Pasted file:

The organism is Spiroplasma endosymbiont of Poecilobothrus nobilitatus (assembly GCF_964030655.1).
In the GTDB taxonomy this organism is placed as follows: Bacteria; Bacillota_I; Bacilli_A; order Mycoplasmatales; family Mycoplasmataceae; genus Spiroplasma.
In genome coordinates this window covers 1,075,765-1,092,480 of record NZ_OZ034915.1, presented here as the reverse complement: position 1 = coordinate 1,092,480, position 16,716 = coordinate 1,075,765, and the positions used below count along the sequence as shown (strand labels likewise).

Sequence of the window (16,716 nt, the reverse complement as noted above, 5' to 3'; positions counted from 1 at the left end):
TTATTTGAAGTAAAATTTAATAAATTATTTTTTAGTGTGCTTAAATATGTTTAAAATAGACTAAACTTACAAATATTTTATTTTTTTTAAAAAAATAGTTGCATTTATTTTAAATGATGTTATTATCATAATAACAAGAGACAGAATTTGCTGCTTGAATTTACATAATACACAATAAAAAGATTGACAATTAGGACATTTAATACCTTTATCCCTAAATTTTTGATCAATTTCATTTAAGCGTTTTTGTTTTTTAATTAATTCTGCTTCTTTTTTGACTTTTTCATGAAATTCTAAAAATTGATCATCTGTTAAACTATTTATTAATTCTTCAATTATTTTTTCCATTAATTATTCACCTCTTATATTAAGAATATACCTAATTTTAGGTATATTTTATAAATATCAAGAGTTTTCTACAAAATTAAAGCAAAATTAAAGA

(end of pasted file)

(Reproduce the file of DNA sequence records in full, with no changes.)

The organism is Spiroplasma endosymbiont of Poecilobothrus nobilitatus (assembly GCF_964030655.1).
In the GTDB taxonomy this organism is placed as follows: Bacteria; Bacillota_I; Bacilli_A; order Mycoplasmatales; family Mycoplasmataceae; genus Spiroplasma.
In genome coordinates this window covers 1,075,765-1,092,480 of record NZ_OZ034915.1, presented here as the reverse complement: position 1 = coordinate 1,092,480, position 16,716 = coordinate 1,075,765, and the positions used below count along the sequence as shown (strand labels likewise).

Sequence of the window (16,716 nt, the reverse complement as noted above, 5' to 3'; positions counted from 1 at the left end):
TTATTTGAAGTAAAATTTAATAAATTATTTTTTAGTGTGCTTAAATATGTTTAAAATAGACTAAACTTACAAATATTTTATTTTTTTTAAAAAAATAGTTGCATTTATTTTAAATGATGTTATTATCATAATAACAAGAGACAGAATTTGCTGCTTGAATTTACATAATACACAATAAAAAGATTGACAATTAGGACATTTAATACCTTTATCCCTAAATTTTTGATCAATTTCATTTAAGCGTTTTTGTTTTTTAATTAATTCTGCTTCTTTTTTGACTTTTTCATGAAATTCTAAAAATTGATCATCTGTTAAACTATTTATTAATTCTTCAATTATTTTTTCCATTAATTATTCACCTCTTATATTAAGAATATACCTAATTTTAGGTATATTTTATAAATATCAAGAGTTTTCTACAAAATTAAAGCAAAATTAAAGA